First, the good. The cast is great, especially Sam Shepard. While he is only in the film like five or so minutes, he is one of the more memorable characters in the film. He had some funny dialogue and the crowd really enjoyed it when he was on camera. Ryan Gosling and Rachel Mcadams were also very good in their roles and Joan Allen did a good job as the "villain” and she has a great scene with McAdams late in the film dealing with her lost-love and her current husband. It gives her a little more depth. James Marsdan was good as her fiancé but of course, no one wanted to root for him because Gosling just came off as a better guy. As for the older Noah and Allie, James Garner does a good job, especially later in the film when he is able to show more emotion but I did have a problem with Gena Rowlands, but I’ll discuss that in the bad. Basically, the entire film fits into the good column. The script was enjoyable and strayed away from a typical “magical” ending and the dialogue was fine. But theres always some critique…

The bad mostly consists of two things. First off, some of the scenes were just too darn long and/or not needed. For instance, there is a scene where Allie and Noah dance in the street after they really hit it off and it drags for about two minutes too long. And after the story is told and completed, when we finish the film with Garner and Rowlands, some of it drags on a bit too long like Noah’s third heart attack. It probably could have been deleted. My other beef was some of the scenes of Garner reading the story ruined moments in the film. A scene would be moving along nicely then be ruined because we have to go back to Noah getting interrupted because Allie needs to take medicine or go take a nap. It happened a couple times that really took away from some scenes. As for ending itself, the last shot of the film of Noah and Allie in bed together is a great way to end it properly. Nothing magical or fake happens which I really enjoyed. Theres not much bad I can say about the film minus a couple small issues.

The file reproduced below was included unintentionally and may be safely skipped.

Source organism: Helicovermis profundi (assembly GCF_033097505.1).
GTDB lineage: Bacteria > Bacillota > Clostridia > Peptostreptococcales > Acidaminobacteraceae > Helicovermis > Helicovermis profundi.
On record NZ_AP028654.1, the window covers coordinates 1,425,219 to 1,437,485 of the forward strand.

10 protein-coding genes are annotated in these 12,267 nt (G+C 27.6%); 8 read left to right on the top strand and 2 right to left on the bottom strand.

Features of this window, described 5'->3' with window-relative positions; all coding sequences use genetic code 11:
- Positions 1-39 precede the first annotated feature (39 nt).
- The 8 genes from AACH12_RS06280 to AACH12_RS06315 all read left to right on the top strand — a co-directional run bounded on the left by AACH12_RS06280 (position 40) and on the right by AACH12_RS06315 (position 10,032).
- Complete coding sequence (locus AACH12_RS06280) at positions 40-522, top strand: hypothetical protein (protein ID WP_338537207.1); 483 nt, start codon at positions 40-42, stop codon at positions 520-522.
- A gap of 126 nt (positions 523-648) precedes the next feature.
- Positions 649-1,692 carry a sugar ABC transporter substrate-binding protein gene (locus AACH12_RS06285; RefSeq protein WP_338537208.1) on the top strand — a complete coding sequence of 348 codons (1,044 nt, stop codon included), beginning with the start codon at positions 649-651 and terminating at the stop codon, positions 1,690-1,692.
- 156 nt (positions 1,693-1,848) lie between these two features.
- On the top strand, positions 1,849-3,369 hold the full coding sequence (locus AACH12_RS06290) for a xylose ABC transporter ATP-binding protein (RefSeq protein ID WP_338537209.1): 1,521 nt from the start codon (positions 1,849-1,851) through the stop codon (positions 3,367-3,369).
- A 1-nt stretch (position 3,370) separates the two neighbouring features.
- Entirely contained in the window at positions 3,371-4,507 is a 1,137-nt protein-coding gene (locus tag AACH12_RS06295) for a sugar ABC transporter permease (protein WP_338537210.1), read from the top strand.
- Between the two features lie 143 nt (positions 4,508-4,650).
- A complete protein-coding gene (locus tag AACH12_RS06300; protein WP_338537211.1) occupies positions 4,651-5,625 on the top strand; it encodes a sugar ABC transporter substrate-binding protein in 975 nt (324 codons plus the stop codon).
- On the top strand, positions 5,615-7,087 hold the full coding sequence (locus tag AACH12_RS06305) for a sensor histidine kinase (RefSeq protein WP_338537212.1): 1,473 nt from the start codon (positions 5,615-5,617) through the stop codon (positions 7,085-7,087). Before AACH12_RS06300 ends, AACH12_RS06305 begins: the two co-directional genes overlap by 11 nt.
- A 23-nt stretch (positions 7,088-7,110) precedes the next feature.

Overall, judging from the reaction from the crowd afterwards, this should be a semi-big hit. The audience was sniffling and sobbing so much at the very end of it all and it was weird because I had never seen a film where people cried this much. You would have thought we were watching “Schindlers List”. But I do recommend it. Aside from some minor problems with certain scenes and some parts of the ending, it was a solid film and I hope it does well.

My grade: 4 / 5

If you use this, my name is drudo.

TREKKIES 2 review comes next, as well as some info on a potential second sequel, not to mention a little look at the sequel to that popular STAR WARS fan film PINK 5. Enjoy!

Hi, Harry, I’m a nobody that doesn’t even post on your site who finally has a few bits of info that I get to use to go around and act like an important, posing insider big shot.

I went to Fanzillacon in Worcester Massachusetts this weekend, a fan film festival and workshop convention. There were a lot of great films(and some pretty awful ones). The jewel of the weekend was the Raiders Adaptation which brought down the house every showing. But there also two big events, one of which was a world premiere.